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Lending Club’s spike in defaults is a dead investment

When I started with Lending Club many years ago (pretty much when LC started) I was excited. I saw it as a great addition to my investment portfolio. I had a control over the notes I was invested in and I liked it.

Then came some changes and investing in Lending Club’s notes changed to gambling. With little information available about the borrowers, their ability to pay, any means of assessing their credibility, ability to ask them questions and see if they are worth lending them my hard earned money, good quality notes gone snapped away by institutional lenders who go priority to invest, I decided to stop investing with Lending Club.

The whole idea of a investor was gone, cannibalized by big banks. Now, Lending Club is yet another big bank. And, if you are lucky, you may buy a few notes which may survive til maturity.

Two years ago I decided to revive my investing in Lending Club notes. I changed my selection rules and decided to invest only in low risk, good quality notes (how would you actually determine that is still a mystery to me). My new screener was set to select notes where borrowers had no previous records in their credit report, good score, long employment, owned a house, and the amount of money asked was less than $10,000 dollars, ideally $5,000 only. Also, I was looking at the ratio of overall payments, salary, and all possible data I could digest from LC platform. And let me be clear, the data provided are poor, so it is still like a chimpanzee throwing darts at notes to pick rather than analyzing them.

I deposited $500 dollars to begin with and though, I might build up a portfolio and if I saw a progress, I might add more money.

But, after all the screening possible, about five months after I started my first so called good quality note went into a grace period, then late, then default, and charge off. That was a cold water to my heated up stove. But I said to myself, “well, this may happen, there is some ratio of defaults even with notes of “A” grade.

But few months later a second note went into a grace period, then late, then default, and charge off. I didn’t like it.

At that point I knew, Lending Club was not for me anymore. You have absolutely no control over the notes. Unlike other investments, mainly options I trade, there is no way to adjust your portfolio or defend it. You just hopelessly watch your money disappear.

And collection? Has anyone seen Lending Club to successfully collect on any borrower and recover the loan? I have seen none!

But I still decided to hold on. I just knew I wouldn’t add new money. I was only willing to let run what was in the account and see if this could overcome the defaults and be actually profitable. It was growing up, slowly, nothing exciting, but it was.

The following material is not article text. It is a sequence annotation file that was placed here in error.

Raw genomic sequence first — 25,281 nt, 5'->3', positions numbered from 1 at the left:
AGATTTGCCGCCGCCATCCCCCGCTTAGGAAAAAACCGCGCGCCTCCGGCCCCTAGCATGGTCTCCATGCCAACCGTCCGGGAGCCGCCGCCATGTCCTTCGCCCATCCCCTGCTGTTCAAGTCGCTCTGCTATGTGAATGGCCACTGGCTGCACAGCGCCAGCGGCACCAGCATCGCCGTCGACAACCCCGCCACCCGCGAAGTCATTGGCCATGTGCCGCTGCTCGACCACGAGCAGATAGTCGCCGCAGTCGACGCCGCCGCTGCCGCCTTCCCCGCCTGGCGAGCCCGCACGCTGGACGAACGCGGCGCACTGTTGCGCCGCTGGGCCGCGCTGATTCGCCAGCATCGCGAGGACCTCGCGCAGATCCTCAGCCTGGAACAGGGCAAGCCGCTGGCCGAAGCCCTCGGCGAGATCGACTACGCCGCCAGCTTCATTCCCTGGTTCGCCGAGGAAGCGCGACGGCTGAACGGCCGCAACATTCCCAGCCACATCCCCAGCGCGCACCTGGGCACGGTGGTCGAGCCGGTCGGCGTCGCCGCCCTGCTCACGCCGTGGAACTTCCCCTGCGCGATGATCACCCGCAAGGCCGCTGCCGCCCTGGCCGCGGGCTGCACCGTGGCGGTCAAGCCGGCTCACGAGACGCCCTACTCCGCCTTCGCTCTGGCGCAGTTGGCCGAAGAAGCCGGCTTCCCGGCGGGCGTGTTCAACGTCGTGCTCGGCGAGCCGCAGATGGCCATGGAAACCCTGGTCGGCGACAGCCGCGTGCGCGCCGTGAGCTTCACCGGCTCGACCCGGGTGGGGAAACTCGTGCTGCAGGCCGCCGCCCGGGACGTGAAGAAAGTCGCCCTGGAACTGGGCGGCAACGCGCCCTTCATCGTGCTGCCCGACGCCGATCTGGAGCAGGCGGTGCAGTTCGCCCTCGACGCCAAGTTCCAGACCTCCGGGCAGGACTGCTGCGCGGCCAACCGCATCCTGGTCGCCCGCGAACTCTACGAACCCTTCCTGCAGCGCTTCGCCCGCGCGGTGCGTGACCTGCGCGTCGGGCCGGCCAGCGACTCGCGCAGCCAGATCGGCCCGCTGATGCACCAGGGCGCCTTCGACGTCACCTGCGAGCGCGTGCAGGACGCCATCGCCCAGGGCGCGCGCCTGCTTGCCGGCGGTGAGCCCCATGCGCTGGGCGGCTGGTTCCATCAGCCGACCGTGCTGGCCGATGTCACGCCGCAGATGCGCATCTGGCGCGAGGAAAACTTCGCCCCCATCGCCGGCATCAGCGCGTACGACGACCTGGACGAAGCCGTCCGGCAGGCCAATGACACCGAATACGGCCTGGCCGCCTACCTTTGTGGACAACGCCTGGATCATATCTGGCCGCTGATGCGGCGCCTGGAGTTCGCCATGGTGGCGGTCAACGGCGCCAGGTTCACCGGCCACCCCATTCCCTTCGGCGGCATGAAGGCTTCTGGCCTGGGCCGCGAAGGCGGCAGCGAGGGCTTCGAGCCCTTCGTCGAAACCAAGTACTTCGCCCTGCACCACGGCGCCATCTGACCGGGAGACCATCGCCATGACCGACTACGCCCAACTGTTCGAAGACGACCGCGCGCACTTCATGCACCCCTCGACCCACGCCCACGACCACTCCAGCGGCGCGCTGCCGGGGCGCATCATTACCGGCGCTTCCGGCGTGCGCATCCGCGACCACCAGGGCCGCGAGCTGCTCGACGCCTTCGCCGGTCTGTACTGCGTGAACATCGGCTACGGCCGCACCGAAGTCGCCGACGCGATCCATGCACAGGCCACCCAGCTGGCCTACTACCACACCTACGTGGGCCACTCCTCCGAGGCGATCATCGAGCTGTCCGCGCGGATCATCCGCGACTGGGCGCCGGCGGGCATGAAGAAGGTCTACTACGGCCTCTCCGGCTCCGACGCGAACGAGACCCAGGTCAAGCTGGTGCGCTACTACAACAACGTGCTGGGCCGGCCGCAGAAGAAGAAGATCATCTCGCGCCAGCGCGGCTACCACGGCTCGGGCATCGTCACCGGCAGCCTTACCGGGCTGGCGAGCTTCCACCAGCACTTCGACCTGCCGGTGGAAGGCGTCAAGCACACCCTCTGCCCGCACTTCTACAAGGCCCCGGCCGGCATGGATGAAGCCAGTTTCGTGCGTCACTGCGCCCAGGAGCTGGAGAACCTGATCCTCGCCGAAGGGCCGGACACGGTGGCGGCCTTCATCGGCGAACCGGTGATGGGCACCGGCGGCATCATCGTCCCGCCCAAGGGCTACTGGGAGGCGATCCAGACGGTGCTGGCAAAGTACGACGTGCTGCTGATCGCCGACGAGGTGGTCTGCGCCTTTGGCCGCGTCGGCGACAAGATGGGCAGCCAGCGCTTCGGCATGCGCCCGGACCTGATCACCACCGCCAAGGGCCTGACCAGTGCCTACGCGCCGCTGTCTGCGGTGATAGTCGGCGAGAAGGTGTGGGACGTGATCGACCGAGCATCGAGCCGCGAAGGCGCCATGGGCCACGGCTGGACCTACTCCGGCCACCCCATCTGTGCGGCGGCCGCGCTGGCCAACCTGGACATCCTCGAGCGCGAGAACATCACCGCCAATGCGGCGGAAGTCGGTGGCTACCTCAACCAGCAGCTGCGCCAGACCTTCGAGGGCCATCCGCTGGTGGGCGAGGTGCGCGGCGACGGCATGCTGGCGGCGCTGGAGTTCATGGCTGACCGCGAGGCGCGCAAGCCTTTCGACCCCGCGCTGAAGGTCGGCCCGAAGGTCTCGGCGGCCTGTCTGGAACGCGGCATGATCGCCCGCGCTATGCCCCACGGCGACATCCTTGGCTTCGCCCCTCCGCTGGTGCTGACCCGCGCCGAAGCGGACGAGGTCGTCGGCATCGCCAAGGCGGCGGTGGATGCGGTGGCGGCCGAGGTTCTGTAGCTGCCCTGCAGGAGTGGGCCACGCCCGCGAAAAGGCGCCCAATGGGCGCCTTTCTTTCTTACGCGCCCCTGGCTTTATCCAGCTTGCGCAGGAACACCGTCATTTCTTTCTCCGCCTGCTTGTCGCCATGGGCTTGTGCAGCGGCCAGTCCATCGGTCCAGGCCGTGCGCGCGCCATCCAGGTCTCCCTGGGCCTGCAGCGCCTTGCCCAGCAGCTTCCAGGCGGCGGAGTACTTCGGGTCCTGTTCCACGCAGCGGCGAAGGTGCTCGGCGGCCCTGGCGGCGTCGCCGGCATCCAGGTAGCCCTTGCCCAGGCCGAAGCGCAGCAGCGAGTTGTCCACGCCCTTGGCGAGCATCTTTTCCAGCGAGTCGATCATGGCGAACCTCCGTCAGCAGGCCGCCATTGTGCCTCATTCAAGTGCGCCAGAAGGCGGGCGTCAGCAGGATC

Then I noticed another thing – my screener stopped returning any notes available to invest which would meet my criteria. For at least two or three months I had nothing to invest. My cash started piling up nowhere to be invested.

And then, a third note went into a grace period. That was the last nail into my Lending Club investing coffin. I decided to cash out the account, collect what’s left, and move my money to may options trading account. I sold all notes, fortunately, on the secondary platform and move my cash out. Only two late notes are still left hanging in there, and I expect them to default and be charged off.

But today, I checked the platform and saw another note (already sold) went to a grace period. The borrower made only two payments, and got late after that.

Lending Club Defaults

All I can say now, I am glad, I cashed it all out. And I am done with Lending Club.

Another thing you may notice, is that, Lending Club and Folio both charge you exorbitant fees for pretty much nothing. Not anymore.

What is your experience?

2 responses to “Lending Club’s spike in defaults is a dead investment”

  1. DivHut says:

    Appreciate your truthful experience with LC. I remember when these lending platforms first hit the mainstream. Many of our fellow dividend investors have decided to try them and Prosper I believe was the other one? The idea sounds great but I guess reality is a lot different. I never went into the lending space but appreciate your take on it. In fact, I haven’t read much about this space in a long while. Probably for good reason.

    • Martin says:

      I haven’t read much either. I think it died off for smaller investors and when LC changed their platform it went down the barrel. If they want my money to be used, they have to make their platform more open to interacting with borrowers. They are now hiding behind the borrowers’ privacy statements but it is my money in the first place! You want my money, well, tell me everything you can about yourself and why should I lend you my cash. If you apply for a personal loan they strip you naked before they lend you a penny. And honestly, I lost my faith in LC screening process.

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